7. 4 Implications for Political Behavior: Addiction, Sex Differences, and Aggression
    (pp. 89-126)

    Neuroscience research and applications by their nature raise difficult political and policy issues and have wide-ranging implications for political behavior. Novel studies are reported almost daily in the media that raise questions about the role of the brain in explaining, among other things, altruism, love, truth telling, addiction, personality, political leanings, racial prejudice, moral reasoning, and individual responsibility (Davidson and Begley 2012). This chapter examines the ramifications of neuroscience findings for understanding political behavior in three disparate areas: addictive, risk-taking behaviors; sex differences and sexual orientation; and aggressive behavior. Each of these areas also produces distinctive, politically sensitive policy dilemmas...

  8. 5 Individual Responsibility and the Criminal Justice System
    (pp. 127-162)

    This chapter introduces emerging issues facing the criminal justice system that accompany new knowledge about human behavior from neuroscience research. After a short overview of the general issues, it examines the global issues regarding the implications of neuroscience for our notions of individual responsibility and the debate over free will and personal autonomy. The chapter then summarizes current neuroscience research into brain disorders and psychopathy and discusses the impact of this unfolding knowledge on the rules of evidence. This is followed by a more focused analysis of the growing pressures on the courts to countenance evidence based on brain imaging...

  9. 6 Implications for Social Behavior, Racism, and Conflict
    (pp. 163-198)

    This chapter discusses how emerging knowledge of the brain might help us better understand social relations, racism, ethnic conflict, and recurring wars. For example, there has been an increased interest in the conflict resolution literature regarding the impact of neuroscience findings on rational choice theory, and thus on the foundations of foreign policy. Likewise, there is considerable research on the neural foundations of bias and its ties to intergroup conflict. Imaging studies have found that even among seemingly unprejudiced people, racial category labels prime stereotypes and out-group cues such as faces activate negative evaluative terms. Moreover, research on the limbic...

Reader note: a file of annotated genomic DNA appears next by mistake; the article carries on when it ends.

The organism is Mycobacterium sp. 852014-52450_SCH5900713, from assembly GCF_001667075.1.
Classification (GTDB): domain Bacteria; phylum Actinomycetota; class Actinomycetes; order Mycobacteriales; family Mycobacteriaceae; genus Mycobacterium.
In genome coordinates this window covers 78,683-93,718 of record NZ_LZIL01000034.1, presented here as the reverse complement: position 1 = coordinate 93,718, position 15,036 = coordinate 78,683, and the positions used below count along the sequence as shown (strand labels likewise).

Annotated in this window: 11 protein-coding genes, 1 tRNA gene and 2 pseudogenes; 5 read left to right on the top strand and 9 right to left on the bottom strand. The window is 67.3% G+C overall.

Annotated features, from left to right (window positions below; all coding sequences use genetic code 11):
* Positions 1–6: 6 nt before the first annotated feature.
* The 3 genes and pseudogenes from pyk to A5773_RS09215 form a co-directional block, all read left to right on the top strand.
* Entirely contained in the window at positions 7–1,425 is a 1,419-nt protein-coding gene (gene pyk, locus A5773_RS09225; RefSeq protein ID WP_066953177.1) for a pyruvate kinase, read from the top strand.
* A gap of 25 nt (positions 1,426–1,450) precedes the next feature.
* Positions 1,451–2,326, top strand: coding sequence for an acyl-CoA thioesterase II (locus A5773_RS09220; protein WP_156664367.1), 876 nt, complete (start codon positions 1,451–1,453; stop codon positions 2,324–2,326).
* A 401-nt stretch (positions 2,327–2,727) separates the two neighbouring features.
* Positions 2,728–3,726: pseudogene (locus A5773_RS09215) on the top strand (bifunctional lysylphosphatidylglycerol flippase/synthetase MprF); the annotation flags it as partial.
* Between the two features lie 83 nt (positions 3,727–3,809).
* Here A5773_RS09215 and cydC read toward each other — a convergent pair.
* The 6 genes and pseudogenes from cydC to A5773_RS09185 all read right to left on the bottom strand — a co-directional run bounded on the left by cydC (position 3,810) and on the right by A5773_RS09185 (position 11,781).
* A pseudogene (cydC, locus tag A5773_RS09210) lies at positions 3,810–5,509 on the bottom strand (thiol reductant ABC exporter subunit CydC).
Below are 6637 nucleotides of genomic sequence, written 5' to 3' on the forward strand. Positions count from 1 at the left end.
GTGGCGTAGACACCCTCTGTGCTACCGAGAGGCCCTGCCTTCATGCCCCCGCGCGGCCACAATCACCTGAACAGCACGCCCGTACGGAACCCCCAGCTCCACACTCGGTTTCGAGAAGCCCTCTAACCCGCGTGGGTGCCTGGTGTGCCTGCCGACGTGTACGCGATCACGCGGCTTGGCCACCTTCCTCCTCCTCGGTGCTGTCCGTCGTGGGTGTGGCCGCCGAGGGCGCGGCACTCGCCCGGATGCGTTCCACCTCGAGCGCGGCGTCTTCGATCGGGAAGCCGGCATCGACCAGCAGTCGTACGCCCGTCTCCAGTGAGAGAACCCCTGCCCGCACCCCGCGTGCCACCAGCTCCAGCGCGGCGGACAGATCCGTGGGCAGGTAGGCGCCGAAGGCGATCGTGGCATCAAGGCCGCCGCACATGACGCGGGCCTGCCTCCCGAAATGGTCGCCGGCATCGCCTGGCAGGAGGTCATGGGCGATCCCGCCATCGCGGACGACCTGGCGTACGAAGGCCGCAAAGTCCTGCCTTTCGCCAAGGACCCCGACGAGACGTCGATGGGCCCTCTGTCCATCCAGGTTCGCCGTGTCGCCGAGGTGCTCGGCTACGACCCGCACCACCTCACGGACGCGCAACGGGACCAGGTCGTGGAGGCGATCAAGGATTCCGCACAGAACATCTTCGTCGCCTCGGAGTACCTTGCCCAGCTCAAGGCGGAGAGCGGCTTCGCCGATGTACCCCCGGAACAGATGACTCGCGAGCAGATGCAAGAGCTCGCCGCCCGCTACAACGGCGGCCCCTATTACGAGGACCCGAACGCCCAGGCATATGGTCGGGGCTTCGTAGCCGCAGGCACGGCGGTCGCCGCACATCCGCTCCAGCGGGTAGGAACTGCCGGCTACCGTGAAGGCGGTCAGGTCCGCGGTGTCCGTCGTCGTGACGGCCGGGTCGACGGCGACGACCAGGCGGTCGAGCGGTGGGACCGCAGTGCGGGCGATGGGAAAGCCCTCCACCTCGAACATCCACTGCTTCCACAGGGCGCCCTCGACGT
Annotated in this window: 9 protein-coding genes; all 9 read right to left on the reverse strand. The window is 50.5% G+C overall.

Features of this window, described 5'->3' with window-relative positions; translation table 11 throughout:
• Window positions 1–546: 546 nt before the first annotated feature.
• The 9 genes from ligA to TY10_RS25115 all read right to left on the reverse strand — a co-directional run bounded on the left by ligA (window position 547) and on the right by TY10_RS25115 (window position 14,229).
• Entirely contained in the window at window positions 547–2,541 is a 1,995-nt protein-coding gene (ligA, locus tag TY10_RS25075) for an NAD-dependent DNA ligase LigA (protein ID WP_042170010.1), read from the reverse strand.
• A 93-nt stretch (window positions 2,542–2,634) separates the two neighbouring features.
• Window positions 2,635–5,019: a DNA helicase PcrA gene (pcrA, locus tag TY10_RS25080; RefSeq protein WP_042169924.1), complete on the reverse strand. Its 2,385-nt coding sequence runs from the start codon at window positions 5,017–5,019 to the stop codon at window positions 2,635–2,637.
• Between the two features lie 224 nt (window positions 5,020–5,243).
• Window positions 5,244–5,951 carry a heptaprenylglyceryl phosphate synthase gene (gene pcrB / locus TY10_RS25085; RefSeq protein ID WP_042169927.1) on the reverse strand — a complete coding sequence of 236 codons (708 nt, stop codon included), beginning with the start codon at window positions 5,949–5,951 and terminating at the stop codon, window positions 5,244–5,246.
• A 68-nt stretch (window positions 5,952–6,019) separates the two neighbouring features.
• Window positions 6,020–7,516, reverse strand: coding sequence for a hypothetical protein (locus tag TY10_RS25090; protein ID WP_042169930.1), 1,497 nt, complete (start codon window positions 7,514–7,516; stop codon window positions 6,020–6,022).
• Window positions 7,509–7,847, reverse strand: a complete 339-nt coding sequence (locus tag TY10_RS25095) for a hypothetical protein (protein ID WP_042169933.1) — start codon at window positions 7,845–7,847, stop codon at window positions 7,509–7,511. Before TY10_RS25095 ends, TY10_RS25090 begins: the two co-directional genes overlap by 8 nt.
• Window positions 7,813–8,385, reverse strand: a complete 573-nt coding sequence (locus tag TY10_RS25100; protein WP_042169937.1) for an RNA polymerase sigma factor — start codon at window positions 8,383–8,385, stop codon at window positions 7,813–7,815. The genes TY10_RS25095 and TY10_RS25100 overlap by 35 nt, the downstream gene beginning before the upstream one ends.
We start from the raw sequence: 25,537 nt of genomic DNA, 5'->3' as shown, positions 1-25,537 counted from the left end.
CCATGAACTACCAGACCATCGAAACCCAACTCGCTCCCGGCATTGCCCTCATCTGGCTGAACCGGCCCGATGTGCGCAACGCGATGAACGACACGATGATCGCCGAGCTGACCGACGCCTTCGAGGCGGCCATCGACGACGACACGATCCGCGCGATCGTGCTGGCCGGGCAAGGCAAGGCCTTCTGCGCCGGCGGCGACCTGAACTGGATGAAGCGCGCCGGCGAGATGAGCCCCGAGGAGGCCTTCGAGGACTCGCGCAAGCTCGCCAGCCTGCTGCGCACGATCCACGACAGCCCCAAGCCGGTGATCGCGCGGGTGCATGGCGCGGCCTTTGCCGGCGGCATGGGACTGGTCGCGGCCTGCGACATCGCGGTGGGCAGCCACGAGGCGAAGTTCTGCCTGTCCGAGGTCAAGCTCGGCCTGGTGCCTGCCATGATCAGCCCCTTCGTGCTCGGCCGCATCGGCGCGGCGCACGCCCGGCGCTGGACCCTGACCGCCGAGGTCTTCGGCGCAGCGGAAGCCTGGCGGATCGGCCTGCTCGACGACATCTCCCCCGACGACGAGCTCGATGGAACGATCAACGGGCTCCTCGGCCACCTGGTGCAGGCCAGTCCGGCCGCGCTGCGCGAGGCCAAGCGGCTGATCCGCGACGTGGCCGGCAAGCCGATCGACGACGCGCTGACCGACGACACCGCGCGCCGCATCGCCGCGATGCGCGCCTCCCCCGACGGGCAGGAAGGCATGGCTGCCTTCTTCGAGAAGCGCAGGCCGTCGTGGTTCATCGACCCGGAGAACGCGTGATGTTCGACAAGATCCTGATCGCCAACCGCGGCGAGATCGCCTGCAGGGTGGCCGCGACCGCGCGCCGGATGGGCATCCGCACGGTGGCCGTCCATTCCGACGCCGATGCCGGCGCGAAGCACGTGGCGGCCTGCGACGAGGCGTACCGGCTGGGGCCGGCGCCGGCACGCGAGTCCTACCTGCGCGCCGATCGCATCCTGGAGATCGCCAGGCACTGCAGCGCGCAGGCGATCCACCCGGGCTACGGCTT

10. 7 The Media, Commercial and Military Applications, and Public Policy
    (pp. 199-228)

    This chapter shifts attention from the contributions of neuroscience to our understanding of social behavior, particularly as it relates to cultural differences and in- and out-groups, to the policy arena. As introduced in chapter 3, neuroscience raises a myriad of policy issues at many different levels. Some focus on research priorities and safety and efficacy concerns, some on individual applications, and others address the broader social implications. These latter issues are often the most difficult to engage because they take place in a complex societal environment with many countervailing forces. This chapter examines several of the major factors outside the...

  11. 8 Neuroscience and the Definition of Death
    (pp. 229-250)

    Many death-related policy issues, from treatment abatement to physician-assisted suicide, continue to elicit considerable public and professional debate. This is not surprising because they are among the most intensely emotional and ethically fraught issues. “The seemingly simple concept of death is subject to law and clouded by cultural, religious, and scientific beliefs” (Dinsmore and Garner 2009, 216). One of these social policy issues that will not subside is how we define the death of a human. There are two critical dimensions to this question. The first is the conceptual interpretation of what death means in the context of medical technology, since...

  12. 9 Politics and the Brain
    (pp. 251-278)

    This chapter directs attention to the political implications of neuroscience as manifested by groundbreaking work on decision making, political ideology, and voting behavior. It is argued that the issues raised in this book will not only be prominent in public policy discussions, they will also shape the way in which the dialogue itself is conducted. As noted by Friend and Thayer (2011), since the triumph of behavioralism in the 1950s political science has focused on locating causation anywhere but with the individual. Organizational approaches, the study of bureaucracy, and systemic analyses have almost forced studies of individuals and psychological approaches...

  13. References
    (pp. 279-326)
  14. Index
    (pp. 327-370)
  15. Back Matter
    (pp. 371-372)